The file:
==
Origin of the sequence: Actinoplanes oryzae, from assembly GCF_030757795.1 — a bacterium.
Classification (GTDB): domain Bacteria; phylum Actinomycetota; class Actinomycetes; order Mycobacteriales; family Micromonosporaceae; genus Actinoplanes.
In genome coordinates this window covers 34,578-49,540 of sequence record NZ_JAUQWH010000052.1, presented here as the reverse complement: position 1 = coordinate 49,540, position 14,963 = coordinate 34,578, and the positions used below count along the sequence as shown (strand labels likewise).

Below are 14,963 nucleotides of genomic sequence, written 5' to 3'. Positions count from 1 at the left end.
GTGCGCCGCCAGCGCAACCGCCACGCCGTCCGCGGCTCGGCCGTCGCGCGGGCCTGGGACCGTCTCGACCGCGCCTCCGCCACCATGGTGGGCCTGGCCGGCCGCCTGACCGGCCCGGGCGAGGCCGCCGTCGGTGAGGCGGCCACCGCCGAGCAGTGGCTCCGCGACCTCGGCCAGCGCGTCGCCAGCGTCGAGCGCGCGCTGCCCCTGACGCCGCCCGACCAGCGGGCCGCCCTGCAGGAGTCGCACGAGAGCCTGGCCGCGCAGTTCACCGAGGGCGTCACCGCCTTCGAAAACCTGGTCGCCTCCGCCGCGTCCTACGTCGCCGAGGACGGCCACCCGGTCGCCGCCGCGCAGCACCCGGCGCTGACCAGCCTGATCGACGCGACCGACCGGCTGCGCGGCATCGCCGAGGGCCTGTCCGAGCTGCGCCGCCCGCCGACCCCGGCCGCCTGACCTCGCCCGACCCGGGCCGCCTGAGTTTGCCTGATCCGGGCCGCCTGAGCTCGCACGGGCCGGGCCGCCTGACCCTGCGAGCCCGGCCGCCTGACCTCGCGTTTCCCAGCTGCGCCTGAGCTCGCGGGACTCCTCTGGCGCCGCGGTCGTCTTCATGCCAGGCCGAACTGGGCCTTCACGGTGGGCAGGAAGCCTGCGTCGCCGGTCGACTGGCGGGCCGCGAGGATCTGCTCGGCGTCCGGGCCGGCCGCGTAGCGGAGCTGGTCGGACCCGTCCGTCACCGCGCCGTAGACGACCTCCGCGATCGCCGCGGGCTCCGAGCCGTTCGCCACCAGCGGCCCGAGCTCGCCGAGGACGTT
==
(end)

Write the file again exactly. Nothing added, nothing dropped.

Origin of the sequence: Actinoplanes oryzae, from assembly GCF_030757795.1 — a bacterium.
Classification (GTDB): domain Bacteria; phylum Actinomycetota; class Actinomycetes; order Mycobacteriales; family Micromonosporaceae; genus Actinoplanes.
In genome coordinates this window covers 34,578-49,540 of sequence record NZ_JAUQWH010000052.1, presented here as the reverse complement: position 1 = coordinate 49,540, position 14,963 = coordinate 34,578, and the positions used below count along the sequence as shown (strand labels likewise).

Below are 14,963 nucleotides of genomic sequence, written 5' to 3'. Positions count from 1 at the left end.
GTGCGCCGCCAGCGCAACCGCCACGCCGTCCGCGGCTCGGCCGTCGCGCGGGCCTGGGACCGTCTCGACCGCGCCTCCGCCACCATGGTGGGCCTGGCCGGCCGCCTGACCGGCCCGGGCGAGGCCGCCGTCGGTGAGGCGGCCACCGCCGAGCAGTGGCTCCGCGACCTCGGCCAGCGCGTCGCCAGCGTCGAGCGCGCGCTGCCCCTGACGCCGCCCGACCAGCGGGCCGCCCTGCAGGAGTCGCACGAGAGCCTGGCCGCGCAGTTCACCGAGGGCGTCACCGCCTTCGAAAACCTGGTCGCCTCCGCCGCGTCCTACGTCGCCGAGGACGGCCACCCGGTCGCCGCCGCGCAGCACCCGGCGCTGACCAGCCTGATCGACGCGACCGACCGGCTGCGCGGCATCGCCGAGGGCCTGTCCGAGCTGCGCCGCCCGCCGACCCCGGCCGCCTGACCTCGCCCGACCCGGGCCGCCTGAGTTTGCCTGATCCGGGCCGCCTGAGCTCGCACGGGCCGGGCCGCCTGACCCTGCGAGCCCGGCCGCCTGACCTCGCGTTTCCCAGCTGCGCCTGAGCTCGCGGGACTCCTCTGGCGCCGCGGTCGTCTTCATGCCAGGCCGAACTGGGCCTTCACGGTGGGCAGGAAGCCTGCGTCGCCGGTCGACTGGCGGGCCGCGAGGATCTGCTCGGCGTCCGGGCCGGCCGCGTAGCGGAGCTGGTCGGACCCGTCCGTCACCGCGCCGTAGACGACCTCCGCGATCGCCGCGGGCTCCGAGCCGTTCGCCACCAGCGGCCCGAGCTCGCCGAGGACGTT